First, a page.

Chikis was a 10-year-old Maltese, whose human described her as a "silly goose" that loved cuddling.
She also loved playing with her toys, and every time the humans came home she would greet them with toy so that they would have to play her with her, dog owner Mariana Chavez told USA TODAY.
But in late August, Chikis started developing respiratory issues that became so bad she had difficulty breathing. The vets found her lungs were filling with fluid, something that meds temporarily helped her recover from, Chavez said.
Sadly on Nov. 2, Chikis passed away at home.
Her death comes amid reports of spikes in dog respiratory illnesses popping up around North America. Experts say the outbreaks, which show symptoms similar kennel cough, may be a bad case of a routine illness. Still, vets around the country are saying that typical treatments often do not work.
Without a centralized reporting agency for canine disease, they may not be able to get complete data on the illness. Now, Chavez is searching for answers herself.
See the graphics: What is the mysterious respiratory illness affecting dogs across the US?
What we know and what we don't know about the "mystery illness"
Oregon deemed a dog respiratory illness a "mystery" after more than 200 cases starting over the summer led to some fatalities among dogs that did not respond to usual antibiotics.
The American Veterinary Medical Association said in a release Friday it is monitoring reports of similar illnesses in multiple states and the infectious agent is under investigation, USA TODAY previously reported.
Data compiled from state agencies and pet insurance company Trupanion suggest that cases of dog respiratory illness are up in at least 15 states and two Canadian provinces. There could be several causes of severe respiratory illness, experts say.
Dr. Scott Weese, an expert in emerging animal disease and author of a blog popular among state veterinarians, said that there are several changes among the dog population that could be causing the bump in cases. For example, the pandemic brought a larger dog population, disruptions to routine vaccine schedules, and fewer exposures as dogs stayed home with their parents.
Without funding for case surveillance or widespread testing, the exact number of cases or rate of death from respiratory illnesses is unknown.
'Thank you for trying to help others in your grief'
After Chikis passed away in her home near the Oregon border of Washington state, Chavez still rushed her to the veterinarian to see if there was anything they could do.
"They didn't know," she said. "They couldn't provide me with answers."
It wasn't until she saw a viral TikTok story about an Oregon animal sanctuary that experienced an outbreak of dog respiratory illness that she starting to look for more information.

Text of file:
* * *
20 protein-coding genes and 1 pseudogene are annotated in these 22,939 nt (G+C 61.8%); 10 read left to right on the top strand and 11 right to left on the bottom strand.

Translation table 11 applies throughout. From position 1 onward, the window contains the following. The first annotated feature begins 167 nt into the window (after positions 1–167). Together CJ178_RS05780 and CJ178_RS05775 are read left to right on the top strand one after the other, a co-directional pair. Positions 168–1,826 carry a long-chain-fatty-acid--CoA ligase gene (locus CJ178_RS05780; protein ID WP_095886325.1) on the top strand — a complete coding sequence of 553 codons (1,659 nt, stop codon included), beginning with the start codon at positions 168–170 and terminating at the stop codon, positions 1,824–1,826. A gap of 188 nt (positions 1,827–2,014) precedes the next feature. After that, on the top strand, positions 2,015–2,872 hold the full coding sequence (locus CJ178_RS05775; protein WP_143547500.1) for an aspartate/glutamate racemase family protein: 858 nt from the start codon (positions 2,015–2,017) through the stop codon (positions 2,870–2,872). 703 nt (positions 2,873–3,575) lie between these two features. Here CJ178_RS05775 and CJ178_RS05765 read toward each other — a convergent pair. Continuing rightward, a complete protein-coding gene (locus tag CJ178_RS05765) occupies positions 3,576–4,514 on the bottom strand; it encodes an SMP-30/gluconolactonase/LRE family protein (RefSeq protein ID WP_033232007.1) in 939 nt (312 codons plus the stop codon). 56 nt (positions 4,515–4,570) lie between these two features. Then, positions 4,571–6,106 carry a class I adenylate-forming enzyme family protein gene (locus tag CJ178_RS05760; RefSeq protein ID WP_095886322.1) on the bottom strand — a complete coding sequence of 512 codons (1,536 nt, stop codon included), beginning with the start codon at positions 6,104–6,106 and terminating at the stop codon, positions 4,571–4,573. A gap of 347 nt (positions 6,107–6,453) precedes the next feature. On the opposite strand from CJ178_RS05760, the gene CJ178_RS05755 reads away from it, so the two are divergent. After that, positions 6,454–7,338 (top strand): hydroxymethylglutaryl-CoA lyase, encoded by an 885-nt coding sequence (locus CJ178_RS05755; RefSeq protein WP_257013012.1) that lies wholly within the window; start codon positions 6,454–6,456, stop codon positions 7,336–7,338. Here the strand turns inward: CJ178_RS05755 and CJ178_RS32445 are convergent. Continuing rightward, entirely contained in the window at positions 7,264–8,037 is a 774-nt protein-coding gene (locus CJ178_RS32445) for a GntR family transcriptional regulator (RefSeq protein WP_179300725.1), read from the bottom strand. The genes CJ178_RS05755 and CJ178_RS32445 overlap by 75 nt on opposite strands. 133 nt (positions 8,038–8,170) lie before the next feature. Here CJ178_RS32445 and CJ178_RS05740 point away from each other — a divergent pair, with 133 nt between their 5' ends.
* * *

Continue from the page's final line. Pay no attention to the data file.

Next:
She found discussions about it in a group for show dog owners, but wanted to find others in the general public. So she created a Facebook group, inviting people from pet loss support groups she was in and encouraged people whose story felt similar to hers to share.
The group discussion with nearly 450 people covers questions about how to keep dogs safe, how the symptoms progress in different cases and whether there is disease going around in the area.
Dr. Weese said that social media can be a bit of a double-edged sword for gauging illness in an area, as one sick dog might get disproportionate attention.
And as is the case across social networks, misguided suggestions for treatments and medications for such illnesses have spread among the online community.
But amidst the questions are comments of support for others struggling with losing a pet.
"I’m so so sorry for your loss. Thank you for trying to help others in your grief," one Facebook user commented on Chavez's post about the group.
Vets' tips to keep dogs healthy among respiratory illness outbreaks
As veterinarians and other experts try to learn what they can about this respiratory illness season, they suggest that pet owners approach pet care as they would with a human cold.
While a slight cough wouldn't send an otherwise healthy person to the emergency room, it may be cause for concern of developing into something dangerous if the person is at a vulnerable age or has other health complications.
Here are other tips from veterinarians for keeping your dog healthy:
Ensure vaccinations are up to date .
Limit exposures with other dogs, especially with unknown medical statuses
Take extra care if your dog is high risk, including senior dogs, very young dogs, flat-faced dogs, and dogs with existing heart or lung disease.
Chavez hopes that veterinarians do more research and proactively communicate with their clients about what is happening.
"I did lose (Chikis), but I do feel like more people know know about it now," Chavez said. "More precautions can be taken, more dogs can be saved."
This article originally appeared on USA TODAY: Woman searches for answers after losing dog to respiratory illness